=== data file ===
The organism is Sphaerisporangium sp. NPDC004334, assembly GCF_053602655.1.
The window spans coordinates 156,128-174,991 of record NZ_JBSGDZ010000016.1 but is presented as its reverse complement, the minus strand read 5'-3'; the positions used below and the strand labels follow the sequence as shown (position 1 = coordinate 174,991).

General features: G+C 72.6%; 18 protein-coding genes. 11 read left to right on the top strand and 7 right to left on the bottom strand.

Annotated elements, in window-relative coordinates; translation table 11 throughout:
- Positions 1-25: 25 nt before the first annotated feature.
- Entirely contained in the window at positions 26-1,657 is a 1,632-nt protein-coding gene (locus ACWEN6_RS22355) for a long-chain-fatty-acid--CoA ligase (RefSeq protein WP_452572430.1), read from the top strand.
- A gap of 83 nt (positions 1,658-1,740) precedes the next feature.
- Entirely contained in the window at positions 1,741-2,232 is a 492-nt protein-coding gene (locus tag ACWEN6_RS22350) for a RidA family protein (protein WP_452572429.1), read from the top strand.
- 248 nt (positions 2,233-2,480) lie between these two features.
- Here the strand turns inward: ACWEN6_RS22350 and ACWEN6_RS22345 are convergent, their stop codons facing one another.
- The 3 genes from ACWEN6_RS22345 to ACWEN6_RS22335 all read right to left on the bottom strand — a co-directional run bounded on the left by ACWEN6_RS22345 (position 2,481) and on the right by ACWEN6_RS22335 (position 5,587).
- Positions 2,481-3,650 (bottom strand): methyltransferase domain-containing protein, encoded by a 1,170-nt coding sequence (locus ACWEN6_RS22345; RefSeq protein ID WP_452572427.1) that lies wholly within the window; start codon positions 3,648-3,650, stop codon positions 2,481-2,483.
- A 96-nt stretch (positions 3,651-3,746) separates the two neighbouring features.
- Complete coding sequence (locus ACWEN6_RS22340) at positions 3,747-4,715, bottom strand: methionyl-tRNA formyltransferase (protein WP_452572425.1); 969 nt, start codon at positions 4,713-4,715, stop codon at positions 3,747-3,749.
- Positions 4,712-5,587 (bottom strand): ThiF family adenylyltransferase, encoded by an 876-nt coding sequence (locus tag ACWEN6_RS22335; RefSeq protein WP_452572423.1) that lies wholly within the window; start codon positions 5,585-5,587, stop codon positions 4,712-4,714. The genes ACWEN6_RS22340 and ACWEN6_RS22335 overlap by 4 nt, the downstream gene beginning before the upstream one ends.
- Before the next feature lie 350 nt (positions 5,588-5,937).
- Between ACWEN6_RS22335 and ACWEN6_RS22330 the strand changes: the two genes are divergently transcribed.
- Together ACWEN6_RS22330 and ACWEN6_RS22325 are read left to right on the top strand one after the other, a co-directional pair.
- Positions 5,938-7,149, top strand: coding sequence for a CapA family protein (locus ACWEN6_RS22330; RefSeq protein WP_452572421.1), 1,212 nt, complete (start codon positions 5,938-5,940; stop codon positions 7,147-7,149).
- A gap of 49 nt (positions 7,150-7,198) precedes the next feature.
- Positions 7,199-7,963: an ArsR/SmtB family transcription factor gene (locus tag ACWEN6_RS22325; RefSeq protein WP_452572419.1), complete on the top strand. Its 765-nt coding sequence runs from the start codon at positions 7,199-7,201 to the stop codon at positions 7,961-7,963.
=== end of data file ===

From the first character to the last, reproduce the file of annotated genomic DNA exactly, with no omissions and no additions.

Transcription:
The organism is Sphaerisporangium sp. NPDC004334, assembly GCF_053602655.1.
The window spans coordinates 156,128-174,991 of record NZ_JBSGDZ010000016.1 but is presented as its reverse complement, the minus strand read 5'-3'; the positions used below and the strand labels follow the sequence as shown (position 1 = coordinate 174,991).

General features: G+C 72.6%; 18 protein-coding genes. 11 read left to right on the top strand and 7 right to left on the bottom strand.

Annotated elements, in window-relative coordinates; translation table 11 throughout:
- Positions 1-25: 25 nt before the first annotated feature.
- Entirely contained in the window at positions 26-1,657 is a 1,632-nt protein-coding gene (locus ACWEN6_RS22355) for a long-chain-fatty-acid--CoA ligase (RefSeq protein WP_452572430.1), read from the top strand.
- A gap of 83 nt (positions 1,658-1,740) precedes the next feature.
- Entirely contained in the window at positions 1,741-2,232 is a 492-nt protein-coding gene (locus tag ACWEN6_RS22350) for a RidA family protein (protein WP_452572429.1), read from the top strand.
- 248 nt (positions 2,233-2,480) lie between these two features.
- Here the strand turns inward: ACWEN6_RS22350 and ACWEN6_RS22345 are convergent, their stop codons facing one another.
- The 3 genes from ACWEN6_RS22345 to ACWEN6_RS22335 all read right to left on the bottom strand — a co-directional run bounded on the left by ACWEN6_RS22345 (position 2,481) and on the right by ACWEN6_RS22335 (position 5,587).
- Positions 2,481-3,650 (bottom strand): methyltransferase domain-containing protein, encoded by a 1,170-nt coding sequence (locus ACWEN6_RS22345; RefSeq protein ID WP_452572427.1) that lies wholly within the window; start codon positions 3,648-3,650, stop codon positions 2,481-2,483.
- A 96-nt stretch (positions 3,651-3,746) separates the two neighbouring features.
- Complete coding sequence (locus ACWEN6_RS22340) at positions 3,747-4,715, bottom strand: methionyl-tRNA formyltransferase (protein WP_452572425.1); 969 nt, start codon at positions 4,713-4,715, stop codon at positions 3,747-3,749.
- Positions 4,712-5,587 (bottom strand): ThiF family adenylyltransferase, encoded by an 876-nt coding sequence (locus tag ACWEN6_RS22335; RefSeq protein WP_452572423.1) that lies wholly within the window; start codon positions 5,585-5,587, stop codon positions 4,712-4,714. The genes ACWEN6_RS22340 and ACWEN6_RS22335 overlap by 4 nt, the downstream gene beginning before the upstream one ends.
- Before the next feature lie 350 nt (positions 5,588-5,937).
- Between ACWEN6_RS22335 and ACWEN6_RS22330 the strand changes: the two genes are divergently transcribed.
- Together ACWEN6_RS22330 and ACWEN6_RS22325 are read left to right on the top strand one after the other, a co-directional pair.
- Positions 5,938-7,149, top strand: coding sequence for a CapA family protein (locus ACWEN6_RS22330; RefSeq protein WP_452572421.1), 1,212 nt, complete (start codon positions 5,938-5,940; stop codon positions 7,147-7,149).
- A gap of 49 nt (positions 7,150-7,198) precedes the next feature.
- Positions 7,199-7,963: an ArsR/SmtB family transcription factor gene (locus tag ACWEN6_RS22325; RefSeq protein WP_452572419.1), complete on the top strand. Its 765-nt coding sequence runs from the start codon at positions 7,199-7,201 to the stop codon at positions 7,961-7,963.